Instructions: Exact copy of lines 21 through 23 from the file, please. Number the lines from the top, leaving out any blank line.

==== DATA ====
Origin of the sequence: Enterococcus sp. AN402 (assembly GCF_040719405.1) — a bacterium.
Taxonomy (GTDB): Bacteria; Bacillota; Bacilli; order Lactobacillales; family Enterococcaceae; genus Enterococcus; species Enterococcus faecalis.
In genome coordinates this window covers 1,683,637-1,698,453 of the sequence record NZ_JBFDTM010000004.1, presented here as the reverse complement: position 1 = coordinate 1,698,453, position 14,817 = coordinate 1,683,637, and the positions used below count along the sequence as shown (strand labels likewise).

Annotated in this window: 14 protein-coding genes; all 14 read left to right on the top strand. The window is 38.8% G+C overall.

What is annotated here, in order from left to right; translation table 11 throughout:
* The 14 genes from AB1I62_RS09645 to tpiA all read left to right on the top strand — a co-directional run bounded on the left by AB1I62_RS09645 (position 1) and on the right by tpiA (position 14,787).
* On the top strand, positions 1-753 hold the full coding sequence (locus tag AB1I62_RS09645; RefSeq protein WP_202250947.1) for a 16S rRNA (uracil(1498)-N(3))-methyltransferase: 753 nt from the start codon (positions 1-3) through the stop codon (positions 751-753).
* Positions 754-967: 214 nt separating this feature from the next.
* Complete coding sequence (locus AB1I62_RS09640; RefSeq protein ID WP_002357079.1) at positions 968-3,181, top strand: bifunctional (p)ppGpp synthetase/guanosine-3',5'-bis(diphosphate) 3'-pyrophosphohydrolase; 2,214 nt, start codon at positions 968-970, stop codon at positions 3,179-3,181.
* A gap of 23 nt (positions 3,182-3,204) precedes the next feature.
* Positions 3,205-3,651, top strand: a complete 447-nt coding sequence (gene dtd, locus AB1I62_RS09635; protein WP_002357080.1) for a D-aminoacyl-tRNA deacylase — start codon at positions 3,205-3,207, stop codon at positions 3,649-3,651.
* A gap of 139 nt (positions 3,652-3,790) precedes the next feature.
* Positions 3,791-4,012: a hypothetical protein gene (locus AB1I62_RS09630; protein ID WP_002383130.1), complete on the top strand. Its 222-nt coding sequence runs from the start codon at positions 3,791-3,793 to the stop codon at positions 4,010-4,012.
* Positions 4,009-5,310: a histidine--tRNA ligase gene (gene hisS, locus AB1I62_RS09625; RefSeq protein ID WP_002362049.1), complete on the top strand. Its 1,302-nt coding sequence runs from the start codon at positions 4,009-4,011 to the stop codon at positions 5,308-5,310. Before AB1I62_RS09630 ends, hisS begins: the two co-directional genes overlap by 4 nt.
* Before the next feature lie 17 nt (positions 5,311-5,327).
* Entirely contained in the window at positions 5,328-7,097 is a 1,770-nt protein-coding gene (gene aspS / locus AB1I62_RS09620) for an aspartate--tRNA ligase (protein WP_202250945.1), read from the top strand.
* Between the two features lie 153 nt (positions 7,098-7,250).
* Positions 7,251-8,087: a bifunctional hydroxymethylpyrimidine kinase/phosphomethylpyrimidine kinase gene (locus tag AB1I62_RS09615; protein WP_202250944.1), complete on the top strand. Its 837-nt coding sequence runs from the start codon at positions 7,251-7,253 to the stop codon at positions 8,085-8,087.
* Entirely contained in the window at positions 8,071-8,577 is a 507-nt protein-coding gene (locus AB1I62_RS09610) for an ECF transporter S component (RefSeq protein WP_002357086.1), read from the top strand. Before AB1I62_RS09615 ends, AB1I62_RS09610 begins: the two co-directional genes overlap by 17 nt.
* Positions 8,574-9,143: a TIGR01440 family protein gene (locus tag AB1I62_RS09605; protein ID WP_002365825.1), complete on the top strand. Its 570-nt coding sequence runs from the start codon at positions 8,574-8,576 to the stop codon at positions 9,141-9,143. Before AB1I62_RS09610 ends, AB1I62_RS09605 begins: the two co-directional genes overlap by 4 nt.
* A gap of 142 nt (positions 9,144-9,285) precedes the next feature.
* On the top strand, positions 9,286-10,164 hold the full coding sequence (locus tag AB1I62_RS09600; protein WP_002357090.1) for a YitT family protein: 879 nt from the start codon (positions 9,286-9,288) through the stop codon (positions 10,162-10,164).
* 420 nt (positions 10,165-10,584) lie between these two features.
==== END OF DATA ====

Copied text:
* A gap of 142 nt (positions 9,144-9,285) precedes the next feature.
* On the top strand, positions 9,286-10,164 hold the full coding sequence (locus tag AB1I62_RS09600; protein WP_002357090.1) for a YitT family protein: 879 nt from the start codon (positions 9,286-9,288) through the stop codon (positions 10,162-10,164).
* 420 nt (positions 10,165-10,584) lie between these two features.